Forsythe: McKinsey only stopped working with the tobacco companies in 2021, last year. And as recently as 2016, McKinsey was putting together some pitches for work with Altria on loyalty programs for Marlboro cigarettes, and in one slide, which we obtained, it shows a mockup of an app, an iPhone app from Marlboro cigarettes, and the idea being the ... more Marlboros you buy, that will earn you points. And this particular one showed a picture of a bottle opener — buy some cigarettes and then you can earn a bottle opener. This is the kind of material that McKinsey was putting together at a point when cigarette smoking had been banished from offices, banished from restaurants. It was widely known that this was a killer product. And yet McKinsey continued to work with Altria and other tobacco makers until last year.

On McKinsey employees' ability to opt out of working with certain clients

Forsythe: McKinsey does allow its employees to opt out of certain work, and there are many employees who have opted out of the chance to work for Altria, formerly Philip Morris. The problem is those are usually associates, the lower end, relatively junior persons. And what people say who we've talked to at McKinsey, or former McKinsey people, said that that puts the ethical burden on those very young people. In other words, McKinsey continued to be able to work for companies like Purdue Pharma, for companies like Altria, because the ethical onus, the decision not to do that work was put on very junior people.

On McKinsey's public position on climate change

Forsythe: If you look at their public statements, you would get the impression that McKinsey is a very green company. Internally, they work to be carbon neutral, making sure that they buy offsets for the carbon that their road-warrior consultants might emit flying on all their airplanes. ... The firm has been very upfront about the fact that climate change is real and that the world has to address this problem. It's urgent. ... But what we found in researching this book is that while McKinsey is very good about articulating the dangers of climate change and the urgency to solve it, at the same time, they're working with some of the world's biggest polluters.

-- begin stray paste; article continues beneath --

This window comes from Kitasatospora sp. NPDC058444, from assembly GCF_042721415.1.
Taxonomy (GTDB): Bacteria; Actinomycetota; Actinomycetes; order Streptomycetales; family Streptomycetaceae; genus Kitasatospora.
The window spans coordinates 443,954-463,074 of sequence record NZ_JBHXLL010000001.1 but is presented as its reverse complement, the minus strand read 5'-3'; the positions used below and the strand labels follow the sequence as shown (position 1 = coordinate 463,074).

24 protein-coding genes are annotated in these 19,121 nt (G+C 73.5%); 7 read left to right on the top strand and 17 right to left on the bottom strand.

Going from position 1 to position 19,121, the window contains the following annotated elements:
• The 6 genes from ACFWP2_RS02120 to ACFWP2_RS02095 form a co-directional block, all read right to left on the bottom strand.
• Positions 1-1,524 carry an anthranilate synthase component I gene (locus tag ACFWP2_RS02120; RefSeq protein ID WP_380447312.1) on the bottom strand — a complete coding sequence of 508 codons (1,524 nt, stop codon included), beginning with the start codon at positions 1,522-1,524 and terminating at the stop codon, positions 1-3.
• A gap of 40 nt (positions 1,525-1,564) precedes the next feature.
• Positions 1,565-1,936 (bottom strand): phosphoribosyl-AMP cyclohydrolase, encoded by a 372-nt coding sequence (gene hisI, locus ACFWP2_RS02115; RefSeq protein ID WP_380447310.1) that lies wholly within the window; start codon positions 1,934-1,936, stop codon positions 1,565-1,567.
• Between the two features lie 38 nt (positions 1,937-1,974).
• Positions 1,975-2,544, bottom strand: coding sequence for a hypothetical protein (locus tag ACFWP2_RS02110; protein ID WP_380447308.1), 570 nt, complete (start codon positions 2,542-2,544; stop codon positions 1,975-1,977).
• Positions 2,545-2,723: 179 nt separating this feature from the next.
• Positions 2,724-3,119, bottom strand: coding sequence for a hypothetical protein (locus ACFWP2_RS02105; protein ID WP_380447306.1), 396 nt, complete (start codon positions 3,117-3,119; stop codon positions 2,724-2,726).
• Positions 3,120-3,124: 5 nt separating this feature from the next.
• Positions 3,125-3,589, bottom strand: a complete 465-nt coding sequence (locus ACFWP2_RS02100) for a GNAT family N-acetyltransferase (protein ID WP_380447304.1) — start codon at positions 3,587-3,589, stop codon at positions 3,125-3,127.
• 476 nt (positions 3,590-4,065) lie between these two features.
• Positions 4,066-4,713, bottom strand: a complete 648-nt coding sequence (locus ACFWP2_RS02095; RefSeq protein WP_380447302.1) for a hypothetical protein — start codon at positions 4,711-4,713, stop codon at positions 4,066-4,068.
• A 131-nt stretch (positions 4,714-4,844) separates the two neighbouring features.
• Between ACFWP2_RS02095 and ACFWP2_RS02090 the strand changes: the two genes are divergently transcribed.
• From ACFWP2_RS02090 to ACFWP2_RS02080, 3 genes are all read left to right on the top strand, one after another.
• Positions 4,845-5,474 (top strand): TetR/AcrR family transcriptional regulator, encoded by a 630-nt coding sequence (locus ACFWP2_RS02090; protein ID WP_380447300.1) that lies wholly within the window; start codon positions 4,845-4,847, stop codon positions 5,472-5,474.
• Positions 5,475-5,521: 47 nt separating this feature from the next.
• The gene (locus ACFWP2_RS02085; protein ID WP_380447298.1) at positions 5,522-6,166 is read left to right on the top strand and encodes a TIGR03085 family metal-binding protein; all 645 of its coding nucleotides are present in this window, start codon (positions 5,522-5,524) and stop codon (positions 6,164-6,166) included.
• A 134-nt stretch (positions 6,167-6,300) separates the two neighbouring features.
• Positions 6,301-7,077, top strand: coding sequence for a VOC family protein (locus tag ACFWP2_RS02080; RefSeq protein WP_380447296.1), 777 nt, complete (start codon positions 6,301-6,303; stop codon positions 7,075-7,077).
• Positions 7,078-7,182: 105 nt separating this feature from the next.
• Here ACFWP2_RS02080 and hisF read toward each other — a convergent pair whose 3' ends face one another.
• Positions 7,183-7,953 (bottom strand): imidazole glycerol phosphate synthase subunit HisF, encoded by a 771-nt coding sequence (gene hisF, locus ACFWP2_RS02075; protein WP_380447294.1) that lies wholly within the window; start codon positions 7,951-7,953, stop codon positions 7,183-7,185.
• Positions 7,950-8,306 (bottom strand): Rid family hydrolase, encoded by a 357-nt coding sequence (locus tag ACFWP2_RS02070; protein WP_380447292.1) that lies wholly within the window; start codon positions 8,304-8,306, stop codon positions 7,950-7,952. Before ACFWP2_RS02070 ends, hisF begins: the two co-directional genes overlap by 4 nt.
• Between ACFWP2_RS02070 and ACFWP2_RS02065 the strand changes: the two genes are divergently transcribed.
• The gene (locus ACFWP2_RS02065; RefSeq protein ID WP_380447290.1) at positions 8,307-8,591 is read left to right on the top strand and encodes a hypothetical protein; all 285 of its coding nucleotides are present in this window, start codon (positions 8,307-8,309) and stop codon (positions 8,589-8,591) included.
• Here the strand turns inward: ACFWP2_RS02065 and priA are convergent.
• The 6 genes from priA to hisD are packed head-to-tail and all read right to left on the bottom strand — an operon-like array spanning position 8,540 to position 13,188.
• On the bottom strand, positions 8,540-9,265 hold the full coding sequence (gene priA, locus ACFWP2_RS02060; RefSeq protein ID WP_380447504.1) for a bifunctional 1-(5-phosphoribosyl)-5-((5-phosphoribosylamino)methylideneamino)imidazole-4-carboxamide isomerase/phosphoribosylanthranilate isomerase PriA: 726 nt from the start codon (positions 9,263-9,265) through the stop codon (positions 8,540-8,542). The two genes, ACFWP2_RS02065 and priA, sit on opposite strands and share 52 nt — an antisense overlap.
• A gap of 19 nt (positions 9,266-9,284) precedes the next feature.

On McKinsey's work with major carbon emitters

Forsythe: One example we looked at was a company in Canada called Teck Resources. Teck Resources mines metallurgical coal. This is the coal that's used in steel mills, like the one in Gary, Indiana, for example, to smelt its steel. McKinsey worked for this company on many different projects. And those projects were focused on increasing the efficiency of the company. There was one study, for example, that was simply called "drill and blast." Other studies were coal-process optimization. So this was the focus. It was the idea of making this Canadian company, which is one of the world's largest producers of this metallurgical coal, into a more efficient coal miner.

On why McKinsey is unlikely to stop working with controversial clients

Forsythe: It's set up like a law firm, with these very independent partners spread all over the world who run fiefdoms, basically. ... How do they control a partner in China who knows so much more than they do about what's going on inside of China? How can they oversee those kinds of projects or proposals for projects? How do they possibly understand when those partners around the world have so much power to say yay or nay to projects? It's really difficult for a company that is so decentralized to have a real handle on that.

I think the other problem is that McKinsey's got to feed the beast. Senior partners, partners at McKinsey, make millions of dollars a year and there's thousands of these people now. ... That's a huge burden on them in the sense that they have to pay these salaries. And in order to keep paying these salaries, they have to keep generating work. So there is a conflict there between being more selective on who you choose as a client and paying your consultants who think they deserve to be paid as much as any Goldman Sachs banker.

Sam Briger and Seth Kelley produced and edited this interview for broadcast. Bridget Bentz and Molly Seavy-Nesper adapted it for the web.

Copyright 2022 Fresh Air. To see more, visit Fresh Air.

Dave Davies is a guest host for NPR's Fresh Air with Terry Gross.